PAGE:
Our friend Andy Lieber wrote a price reflecting on life as a racer.
By Andy Liebner, 25JAN2014
For anyone who may read this, know these thoughts I've documented here have taken some time to drive out of me. It has taken stepping away from the very sport that my entire live was based from to come full circle about what it takes to compete with the right mentality again.
When I go out for a run, I don't think the same as when I go out for a ski. In the early days (High School) we'd run for +1 hour straight over rolling terrain and at a consistent pace, we'd do the same during the ski season. Somewhere between in this last decade I've forgotten that.
I realize now, years later, that near the final years of my skiing career, I was shying away from the daily pain of training, the weekend pain of racing. Maybe it was the inner resistance and tiredness. Maybe the routine had become boring and simply going fast on skis through the woods on groomed trails wasn't exciting anymore.
Before I really hit the wall and developed a heart condition 6 months after a heat stroke in 2004, I had no problem training as I felt and more often than not, I would end up skiing quite hard. Same goes for running and during those early years I made the largest development leaps. I remember competing during those years and really pushing the limits much harder than I did (on a consistent basis) later. Yes, I grew smarter about pacing, but I look back over it all now and see where I threw in the towel one thread at a time.
When I had that eager edge and drive to push and fly over the trail, I saw the same look in many of my (unbeatable to me) competitors and I strived hard always improve with every workout. Those who were on their way out, I did not notice their phase-out look although attitudes were obvious.
Nothing makes this more obvious than when uniforms are put on and you step up to that start line; committing to at least one more race experience adding one more result to the ski resume. In the early days I wasn't afraid of feeling the lactic acid and I was even to the point of convincing myself that I would not be affected by it. I would always push way too hard early into each race and build so much lactate the rest of the course seemed way harder as my body tried desperately to keep a homeostatic balance. Through experience and education, I learned how to better control it and the mentality change from runner (something always moving) to cross-country skier (move-pause-move-pause).
I left NMU in 2011 after my best skiing year ever. Why? For multiple reasons: #1 - I wasn't mentally excited to do the long hard hours of training nor excited about competing with a 'Go hard, give it your all 100%' attitude. #2 - I was strongly pulled to develop some of my ideas and start a business, and that is where my excitement went. #3 - The issue with one member of the men's team turned me off from wanting to be on the team another year. #4 - I wasn't really enjoying the weekly success like I would have if I were a lot younger. Doing well in a race did not make me feel any different. When you wake up in a hotel room and your roommate reminds you there is a race that day and of the style and you don't have any nervousness, that needs to be considered. I felt this way 3 years ago.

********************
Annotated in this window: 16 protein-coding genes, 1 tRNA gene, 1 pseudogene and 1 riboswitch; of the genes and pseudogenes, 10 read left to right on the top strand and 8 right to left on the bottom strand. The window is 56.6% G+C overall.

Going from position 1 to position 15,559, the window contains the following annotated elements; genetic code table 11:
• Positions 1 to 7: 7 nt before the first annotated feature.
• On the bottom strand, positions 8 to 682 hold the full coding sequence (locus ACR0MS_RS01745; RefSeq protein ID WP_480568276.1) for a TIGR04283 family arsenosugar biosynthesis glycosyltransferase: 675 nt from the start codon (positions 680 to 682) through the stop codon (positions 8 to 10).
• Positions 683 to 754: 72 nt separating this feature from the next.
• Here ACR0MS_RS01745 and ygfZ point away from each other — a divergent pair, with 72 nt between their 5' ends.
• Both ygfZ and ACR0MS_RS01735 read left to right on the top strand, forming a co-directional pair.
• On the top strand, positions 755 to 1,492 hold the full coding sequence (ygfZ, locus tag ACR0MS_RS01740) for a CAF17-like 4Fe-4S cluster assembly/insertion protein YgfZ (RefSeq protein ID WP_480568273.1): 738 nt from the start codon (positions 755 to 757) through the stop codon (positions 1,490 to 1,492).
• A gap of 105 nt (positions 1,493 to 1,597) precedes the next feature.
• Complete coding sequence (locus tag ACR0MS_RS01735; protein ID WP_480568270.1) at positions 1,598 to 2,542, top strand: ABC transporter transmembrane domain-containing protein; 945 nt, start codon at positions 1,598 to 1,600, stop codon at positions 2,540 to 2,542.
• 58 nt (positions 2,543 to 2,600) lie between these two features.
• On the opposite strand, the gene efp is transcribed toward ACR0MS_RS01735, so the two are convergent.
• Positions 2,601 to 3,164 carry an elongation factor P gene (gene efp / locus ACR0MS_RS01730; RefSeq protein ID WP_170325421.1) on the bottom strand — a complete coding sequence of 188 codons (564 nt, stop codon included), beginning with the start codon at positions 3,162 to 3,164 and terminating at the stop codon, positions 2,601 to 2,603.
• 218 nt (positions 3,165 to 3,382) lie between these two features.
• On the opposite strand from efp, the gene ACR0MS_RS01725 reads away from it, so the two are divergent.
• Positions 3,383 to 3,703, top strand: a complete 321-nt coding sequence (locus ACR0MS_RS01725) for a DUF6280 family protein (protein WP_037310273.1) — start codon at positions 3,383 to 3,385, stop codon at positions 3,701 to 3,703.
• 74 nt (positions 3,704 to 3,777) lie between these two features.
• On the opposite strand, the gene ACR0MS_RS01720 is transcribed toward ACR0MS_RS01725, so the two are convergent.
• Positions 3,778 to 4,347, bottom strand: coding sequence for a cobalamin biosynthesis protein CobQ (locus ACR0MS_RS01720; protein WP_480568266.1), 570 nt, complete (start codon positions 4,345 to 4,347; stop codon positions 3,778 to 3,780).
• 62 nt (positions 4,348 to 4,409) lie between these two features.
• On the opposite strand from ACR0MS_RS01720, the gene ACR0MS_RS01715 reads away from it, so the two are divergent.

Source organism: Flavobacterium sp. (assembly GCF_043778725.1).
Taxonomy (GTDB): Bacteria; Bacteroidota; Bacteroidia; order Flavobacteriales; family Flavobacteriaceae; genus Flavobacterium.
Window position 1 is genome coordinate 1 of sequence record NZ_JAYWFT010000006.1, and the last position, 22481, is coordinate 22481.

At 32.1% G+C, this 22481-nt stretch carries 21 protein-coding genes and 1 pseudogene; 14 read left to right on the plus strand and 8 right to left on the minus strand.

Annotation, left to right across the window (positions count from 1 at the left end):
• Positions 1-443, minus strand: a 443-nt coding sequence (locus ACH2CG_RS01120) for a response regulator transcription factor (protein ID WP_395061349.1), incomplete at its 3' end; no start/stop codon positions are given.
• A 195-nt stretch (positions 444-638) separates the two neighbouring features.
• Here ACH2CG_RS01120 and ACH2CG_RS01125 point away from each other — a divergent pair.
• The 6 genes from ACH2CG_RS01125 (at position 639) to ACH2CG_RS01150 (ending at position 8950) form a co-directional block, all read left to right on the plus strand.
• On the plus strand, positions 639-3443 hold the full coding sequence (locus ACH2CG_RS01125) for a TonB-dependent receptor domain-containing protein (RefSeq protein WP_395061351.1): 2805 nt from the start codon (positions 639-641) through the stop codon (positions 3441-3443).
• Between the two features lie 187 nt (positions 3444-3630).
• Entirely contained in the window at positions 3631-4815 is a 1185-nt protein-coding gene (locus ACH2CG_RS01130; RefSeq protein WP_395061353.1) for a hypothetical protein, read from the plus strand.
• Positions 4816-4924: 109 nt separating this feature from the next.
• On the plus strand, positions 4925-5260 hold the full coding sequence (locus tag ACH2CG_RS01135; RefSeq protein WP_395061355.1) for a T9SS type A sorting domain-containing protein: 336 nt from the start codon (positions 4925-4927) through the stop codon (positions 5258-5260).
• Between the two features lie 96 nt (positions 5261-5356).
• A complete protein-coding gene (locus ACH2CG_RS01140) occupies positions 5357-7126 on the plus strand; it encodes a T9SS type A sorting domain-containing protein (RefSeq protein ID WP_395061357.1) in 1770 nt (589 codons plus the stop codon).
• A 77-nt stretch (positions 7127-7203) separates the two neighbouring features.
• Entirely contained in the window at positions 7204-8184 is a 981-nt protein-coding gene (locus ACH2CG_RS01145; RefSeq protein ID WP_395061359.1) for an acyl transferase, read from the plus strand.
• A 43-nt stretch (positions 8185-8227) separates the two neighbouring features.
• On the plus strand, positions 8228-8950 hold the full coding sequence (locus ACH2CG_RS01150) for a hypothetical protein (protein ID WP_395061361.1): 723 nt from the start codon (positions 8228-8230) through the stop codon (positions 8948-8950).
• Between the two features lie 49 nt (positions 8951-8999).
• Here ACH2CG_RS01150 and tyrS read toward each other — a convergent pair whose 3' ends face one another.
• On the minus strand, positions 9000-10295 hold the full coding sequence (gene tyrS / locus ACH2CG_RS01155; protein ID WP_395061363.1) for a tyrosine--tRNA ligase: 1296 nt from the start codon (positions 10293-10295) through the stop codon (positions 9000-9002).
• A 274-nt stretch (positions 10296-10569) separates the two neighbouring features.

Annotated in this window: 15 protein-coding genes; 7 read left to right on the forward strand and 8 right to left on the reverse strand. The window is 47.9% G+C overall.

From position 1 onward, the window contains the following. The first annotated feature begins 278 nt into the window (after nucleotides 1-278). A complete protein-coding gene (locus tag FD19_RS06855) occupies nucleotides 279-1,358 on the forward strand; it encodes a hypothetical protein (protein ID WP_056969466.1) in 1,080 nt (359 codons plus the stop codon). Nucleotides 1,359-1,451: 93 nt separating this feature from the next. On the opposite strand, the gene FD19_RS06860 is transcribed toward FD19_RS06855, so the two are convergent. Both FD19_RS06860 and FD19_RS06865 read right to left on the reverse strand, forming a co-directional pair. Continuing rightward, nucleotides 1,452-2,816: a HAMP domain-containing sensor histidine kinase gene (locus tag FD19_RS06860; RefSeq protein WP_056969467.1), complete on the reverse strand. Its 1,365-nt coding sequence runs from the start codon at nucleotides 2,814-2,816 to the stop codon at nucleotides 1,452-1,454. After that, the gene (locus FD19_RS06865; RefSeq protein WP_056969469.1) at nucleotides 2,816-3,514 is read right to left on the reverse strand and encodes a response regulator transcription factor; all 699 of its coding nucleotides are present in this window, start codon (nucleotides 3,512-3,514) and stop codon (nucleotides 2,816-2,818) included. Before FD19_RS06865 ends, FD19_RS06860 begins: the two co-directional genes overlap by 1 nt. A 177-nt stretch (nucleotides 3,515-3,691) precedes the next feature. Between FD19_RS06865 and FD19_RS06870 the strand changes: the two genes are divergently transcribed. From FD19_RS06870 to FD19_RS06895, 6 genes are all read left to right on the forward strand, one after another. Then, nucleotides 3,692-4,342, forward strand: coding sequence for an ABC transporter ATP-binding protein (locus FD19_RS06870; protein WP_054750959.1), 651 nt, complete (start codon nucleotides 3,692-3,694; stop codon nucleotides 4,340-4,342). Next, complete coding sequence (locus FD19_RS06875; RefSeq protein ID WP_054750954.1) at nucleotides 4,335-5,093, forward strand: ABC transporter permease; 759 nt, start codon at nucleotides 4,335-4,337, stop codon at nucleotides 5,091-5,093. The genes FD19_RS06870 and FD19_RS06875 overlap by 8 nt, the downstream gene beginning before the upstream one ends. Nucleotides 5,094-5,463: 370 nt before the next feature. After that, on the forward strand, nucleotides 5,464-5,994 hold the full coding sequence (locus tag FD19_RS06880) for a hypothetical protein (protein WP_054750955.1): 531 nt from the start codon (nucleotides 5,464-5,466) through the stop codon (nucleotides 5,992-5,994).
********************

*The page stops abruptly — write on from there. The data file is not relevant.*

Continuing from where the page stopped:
Somewhere between the high spirit of High School sports and professional ski racing, college skiing exists with its own energy and space in each of our lives. Mine, scattered, but focused with each choice I've made, I realize I've attended NMU when it's been more convenient for me over you Sten Fjeldheim, but I very much appreciate your trust, openness and relationship.
Now, after taking the break, releasing my book, developing my ideas, starting and running my company, coaching a professional athlete to the Olympics I see the fun and enjoyment within the sport. Going FAST! Through all the conservative trainings, and holding back in races to keep lactic acid under control, I now see where I became bored and lost in this sport.
Currently I'm in Seefeld, Austria and I love going fast on my skis. I can't wait to recover so I can go out and fly around on the trails whizzing by the other skiers out here. The night skiing is amazing and with nearly 100 rec skiers out on the trails during any given time between 8am and 8pm its not lonely out there.
I may not be as strong or as fit as I once was, but I do know that my competitive mentality is getting stronger all the time. I would like to believe there are others out there who have had similar experiences, which end their career short of their dreams. And the message from me to those individuals: Find what it is that makes you smile when you think of skiing, find what it is that gives you butterflies in your stomach when you prepare your gear as you know the time is getting nearer to ski again!
Enjoy the sport of Cross-Country Skiing FOREVER!